Zoom Video Communications will pay an $85 million settlement after a lawsuit was filed alleging misrepresentations and broken promises regarding customer’s privacy and security.
According to a news report, the major lawsuit alleged that Zoom shared private user information through a third-party integration with social media companies including Facebook and LinkedIn. It also blames the company for enabling “Zoombombing” incidents.
Zoom became the single most popular platform for teleconferencing during the coronavirus pandemic. It has not accepted any wrongdoing but has now agreed to the significant settlement.
What the Settlement Means
In addition to the privacy violation claims, the lawsuits also allege that Zoom violated security promises related to so-called “Zoombombings” by hackers who caused disruption by logging into meetings that they were not invited to. Zoom agreed to the preliminary deal in 14 consolidated class action complaints filed in state and federal courts. Zoom did not admit wrongdoing. The settlement, which needs approval from a judge, requires Zoom to make changes to improve its meeting security, bolster privacy disclosures, and better secure consumer data.
Under the settlement, class members who paid for an account would receive 15% of the money they paid to the platform for their core Zoom meetings subscription or $25, whichever is greater. Other users could make a claim for $15. The amounts could be more or less, depending on claim volume and other expenses. This settlement applies to those who used Zoom from March 30, 2016, to the date of the settlement.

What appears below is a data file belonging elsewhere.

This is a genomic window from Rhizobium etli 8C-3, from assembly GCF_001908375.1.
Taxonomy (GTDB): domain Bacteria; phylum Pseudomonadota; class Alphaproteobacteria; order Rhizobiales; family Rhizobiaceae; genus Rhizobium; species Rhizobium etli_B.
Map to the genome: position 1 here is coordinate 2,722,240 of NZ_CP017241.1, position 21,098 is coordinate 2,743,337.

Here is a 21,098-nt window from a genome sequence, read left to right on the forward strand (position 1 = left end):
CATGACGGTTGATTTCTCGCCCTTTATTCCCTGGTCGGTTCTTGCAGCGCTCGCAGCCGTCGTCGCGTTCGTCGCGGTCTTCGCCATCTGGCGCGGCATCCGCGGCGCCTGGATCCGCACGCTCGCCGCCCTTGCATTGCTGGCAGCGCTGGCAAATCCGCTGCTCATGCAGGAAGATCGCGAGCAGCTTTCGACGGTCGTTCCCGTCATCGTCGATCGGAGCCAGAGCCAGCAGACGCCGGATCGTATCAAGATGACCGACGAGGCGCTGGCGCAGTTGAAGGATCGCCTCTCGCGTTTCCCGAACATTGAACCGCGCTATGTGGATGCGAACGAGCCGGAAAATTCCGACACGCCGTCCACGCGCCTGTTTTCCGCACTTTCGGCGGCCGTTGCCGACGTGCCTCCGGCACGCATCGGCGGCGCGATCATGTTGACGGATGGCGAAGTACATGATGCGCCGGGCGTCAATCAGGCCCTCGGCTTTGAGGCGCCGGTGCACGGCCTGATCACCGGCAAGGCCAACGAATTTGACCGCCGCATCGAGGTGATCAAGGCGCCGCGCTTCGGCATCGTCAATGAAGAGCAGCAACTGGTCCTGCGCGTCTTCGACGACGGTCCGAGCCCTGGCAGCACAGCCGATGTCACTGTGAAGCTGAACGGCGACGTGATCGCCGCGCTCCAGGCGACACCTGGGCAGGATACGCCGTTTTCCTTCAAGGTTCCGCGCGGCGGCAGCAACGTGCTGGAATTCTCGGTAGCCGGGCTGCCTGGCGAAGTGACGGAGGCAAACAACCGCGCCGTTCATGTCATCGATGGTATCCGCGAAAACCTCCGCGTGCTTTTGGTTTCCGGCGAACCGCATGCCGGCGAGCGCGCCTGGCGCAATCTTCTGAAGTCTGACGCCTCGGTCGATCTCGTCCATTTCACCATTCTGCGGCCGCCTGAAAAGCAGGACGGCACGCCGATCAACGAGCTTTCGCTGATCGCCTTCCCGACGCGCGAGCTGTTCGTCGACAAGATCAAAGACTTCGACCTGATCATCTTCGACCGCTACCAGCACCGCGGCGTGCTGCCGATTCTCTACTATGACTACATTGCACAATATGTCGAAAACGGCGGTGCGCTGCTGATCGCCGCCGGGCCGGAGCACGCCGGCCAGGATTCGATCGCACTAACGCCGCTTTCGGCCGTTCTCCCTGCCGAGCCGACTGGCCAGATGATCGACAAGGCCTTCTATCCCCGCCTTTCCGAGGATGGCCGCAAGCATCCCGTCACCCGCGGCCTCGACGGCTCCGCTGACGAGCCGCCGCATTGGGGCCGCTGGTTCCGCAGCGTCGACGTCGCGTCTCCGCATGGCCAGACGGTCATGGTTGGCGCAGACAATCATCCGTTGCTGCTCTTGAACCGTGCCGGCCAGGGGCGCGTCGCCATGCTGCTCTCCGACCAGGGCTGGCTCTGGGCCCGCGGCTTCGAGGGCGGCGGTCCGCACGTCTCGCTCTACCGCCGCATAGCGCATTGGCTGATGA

A judge presiding over the case in California ruled back in March that Zoom is protected from many of the Zoombombing claims by Section 230 of the Communications Decency Act, which protects companies from liability for content posted by others. While Zoom cannot be sued for failing to moderate harmful and objectionable Zoombombing content, it can be sued for breaching contractual security duties regarding the content, the judge ruled.
Holding Corporations Accountable
This is without question an important class action settlement because it holds the corporation (in this case, Zoom) accountable for failing to protect the privacy of its customers. But it also makes sure that the company puts safeguards in place to prevent such violations of consumers’ privacy in the future. This is one of the most important roles of class action lawsuits.
While it might not have been worthwhile for every individual customer to file a lawsuit against Zoom for minor monetary losses, it was possible for thousands of consumers who were affected by the same problem and band together as a class to hold a large corporation accountable.